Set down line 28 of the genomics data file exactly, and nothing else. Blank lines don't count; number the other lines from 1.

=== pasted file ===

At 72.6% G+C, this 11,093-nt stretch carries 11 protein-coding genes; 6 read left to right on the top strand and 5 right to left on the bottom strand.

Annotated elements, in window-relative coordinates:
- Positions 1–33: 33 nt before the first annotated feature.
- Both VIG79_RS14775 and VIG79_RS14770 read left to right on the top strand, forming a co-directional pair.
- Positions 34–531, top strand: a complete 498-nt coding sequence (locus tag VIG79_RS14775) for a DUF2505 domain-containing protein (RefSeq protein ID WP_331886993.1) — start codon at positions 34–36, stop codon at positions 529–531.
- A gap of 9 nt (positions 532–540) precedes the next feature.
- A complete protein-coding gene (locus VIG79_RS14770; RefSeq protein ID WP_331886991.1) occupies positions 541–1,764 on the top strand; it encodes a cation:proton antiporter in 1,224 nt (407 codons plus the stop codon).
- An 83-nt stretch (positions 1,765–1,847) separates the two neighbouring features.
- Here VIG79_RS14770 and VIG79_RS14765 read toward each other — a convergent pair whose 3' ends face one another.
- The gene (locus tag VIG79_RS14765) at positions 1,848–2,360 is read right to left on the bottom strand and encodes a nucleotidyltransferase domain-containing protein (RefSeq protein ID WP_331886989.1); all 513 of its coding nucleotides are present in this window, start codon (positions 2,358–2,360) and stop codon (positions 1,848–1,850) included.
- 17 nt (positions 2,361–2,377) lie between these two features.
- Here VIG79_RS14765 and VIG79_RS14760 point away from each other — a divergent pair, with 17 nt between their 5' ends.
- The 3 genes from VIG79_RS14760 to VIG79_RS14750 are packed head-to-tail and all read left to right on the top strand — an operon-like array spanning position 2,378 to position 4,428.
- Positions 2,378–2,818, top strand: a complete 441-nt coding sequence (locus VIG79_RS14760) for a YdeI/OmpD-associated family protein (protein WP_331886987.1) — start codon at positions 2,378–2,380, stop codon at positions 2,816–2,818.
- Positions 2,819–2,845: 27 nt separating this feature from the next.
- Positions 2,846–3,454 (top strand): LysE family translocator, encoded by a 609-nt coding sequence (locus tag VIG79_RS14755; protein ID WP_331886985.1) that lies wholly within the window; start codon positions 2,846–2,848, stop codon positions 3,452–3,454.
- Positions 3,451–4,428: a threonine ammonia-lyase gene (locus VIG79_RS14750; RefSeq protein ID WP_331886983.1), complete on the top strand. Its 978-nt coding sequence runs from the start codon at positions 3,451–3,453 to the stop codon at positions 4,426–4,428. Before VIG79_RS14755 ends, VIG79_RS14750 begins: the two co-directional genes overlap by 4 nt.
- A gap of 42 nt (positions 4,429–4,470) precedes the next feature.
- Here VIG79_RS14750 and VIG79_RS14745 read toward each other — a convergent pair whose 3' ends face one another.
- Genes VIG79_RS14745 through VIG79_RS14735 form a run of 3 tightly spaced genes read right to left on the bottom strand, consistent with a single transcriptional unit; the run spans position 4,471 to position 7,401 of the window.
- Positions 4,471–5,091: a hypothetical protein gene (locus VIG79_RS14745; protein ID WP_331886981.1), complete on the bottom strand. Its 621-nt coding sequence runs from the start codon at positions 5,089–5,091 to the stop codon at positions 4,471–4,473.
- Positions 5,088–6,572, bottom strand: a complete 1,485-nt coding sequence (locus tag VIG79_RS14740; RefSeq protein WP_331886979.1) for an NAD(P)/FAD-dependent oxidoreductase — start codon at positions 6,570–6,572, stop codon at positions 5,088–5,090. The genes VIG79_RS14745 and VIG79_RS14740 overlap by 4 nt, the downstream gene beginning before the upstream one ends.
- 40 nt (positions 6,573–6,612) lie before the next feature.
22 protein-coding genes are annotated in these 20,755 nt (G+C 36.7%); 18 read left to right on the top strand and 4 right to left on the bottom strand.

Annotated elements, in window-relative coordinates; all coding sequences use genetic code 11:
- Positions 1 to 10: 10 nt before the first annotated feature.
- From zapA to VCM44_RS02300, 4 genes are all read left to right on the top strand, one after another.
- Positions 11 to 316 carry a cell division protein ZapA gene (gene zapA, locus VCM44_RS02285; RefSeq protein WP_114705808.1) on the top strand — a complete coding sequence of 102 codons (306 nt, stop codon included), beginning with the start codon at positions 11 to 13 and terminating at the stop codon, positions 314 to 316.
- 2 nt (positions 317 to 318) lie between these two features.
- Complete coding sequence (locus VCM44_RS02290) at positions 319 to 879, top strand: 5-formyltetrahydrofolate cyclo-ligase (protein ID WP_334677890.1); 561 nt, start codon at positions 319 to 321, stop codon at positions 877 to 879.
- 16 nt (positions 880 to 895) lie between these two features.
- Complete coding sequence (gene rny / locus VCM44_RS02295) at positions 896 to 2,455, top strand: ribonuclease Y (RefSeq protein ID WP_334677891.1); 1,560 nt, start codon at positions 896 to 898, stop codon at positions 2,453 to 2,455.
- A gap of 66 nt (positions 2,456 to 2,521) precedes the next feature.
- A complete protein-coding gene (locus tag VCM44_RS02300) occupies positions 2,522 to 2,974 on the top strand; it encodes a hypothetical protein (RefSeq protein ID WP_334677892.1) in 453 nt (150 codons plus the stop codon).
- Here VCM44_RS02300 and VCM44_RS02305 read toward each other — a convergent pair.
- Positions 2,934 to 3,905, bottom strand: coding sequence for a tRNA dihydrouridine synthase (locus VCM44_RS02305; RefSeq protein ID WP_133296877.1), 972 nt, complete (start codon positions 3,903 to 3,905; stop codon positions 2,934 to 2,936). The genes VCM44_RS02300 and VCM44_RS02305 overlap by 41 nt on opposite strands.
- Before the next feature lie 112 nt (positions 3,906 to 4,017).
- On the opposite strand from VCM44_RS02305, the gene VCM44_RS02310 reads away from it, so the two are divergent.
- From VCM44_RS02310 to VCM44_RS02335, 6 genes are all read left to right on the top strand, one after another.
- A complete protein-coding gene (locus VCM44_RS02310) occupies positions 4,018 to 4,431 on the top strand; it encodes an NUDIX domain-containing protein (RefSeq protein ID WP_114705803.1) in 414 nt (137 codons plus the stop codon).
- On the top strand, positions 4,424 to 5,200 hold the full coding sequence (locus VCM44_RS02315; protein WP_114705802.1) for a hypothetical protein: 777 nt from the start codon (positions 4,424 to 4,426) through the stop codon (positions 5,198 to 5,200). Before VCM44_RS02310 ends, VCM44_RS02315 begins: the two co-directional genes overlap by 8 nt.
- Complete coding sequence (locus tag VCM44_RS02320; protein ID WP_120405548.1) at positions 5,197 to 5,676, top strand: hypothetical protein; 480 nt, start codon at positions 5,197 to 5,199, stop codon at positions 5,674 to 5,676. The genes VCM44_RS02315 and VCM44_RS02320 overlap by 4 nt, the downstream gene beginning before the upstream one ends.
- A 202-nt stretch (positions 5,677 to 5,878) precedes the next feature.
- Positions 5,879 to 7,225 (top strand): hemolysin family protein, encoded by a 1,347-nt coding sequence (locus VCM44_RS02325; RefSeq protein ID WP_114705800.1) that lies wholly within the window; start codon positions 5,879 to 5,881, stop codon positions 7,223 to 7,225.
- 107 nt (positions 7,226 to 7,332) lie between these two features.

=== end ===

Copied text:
- Positions 11 to 316 carry a cell division protein ZapA gene (gene zapA, locus VCM44_RS02285; RefSeq protein WP_114705808.1) on the top strand — a complete coding sequence of 102 codons (306 nt, stop codon included), beginning with the start codon at positions 11 to 13 and terminating at the stop codon, positions 314 to 316.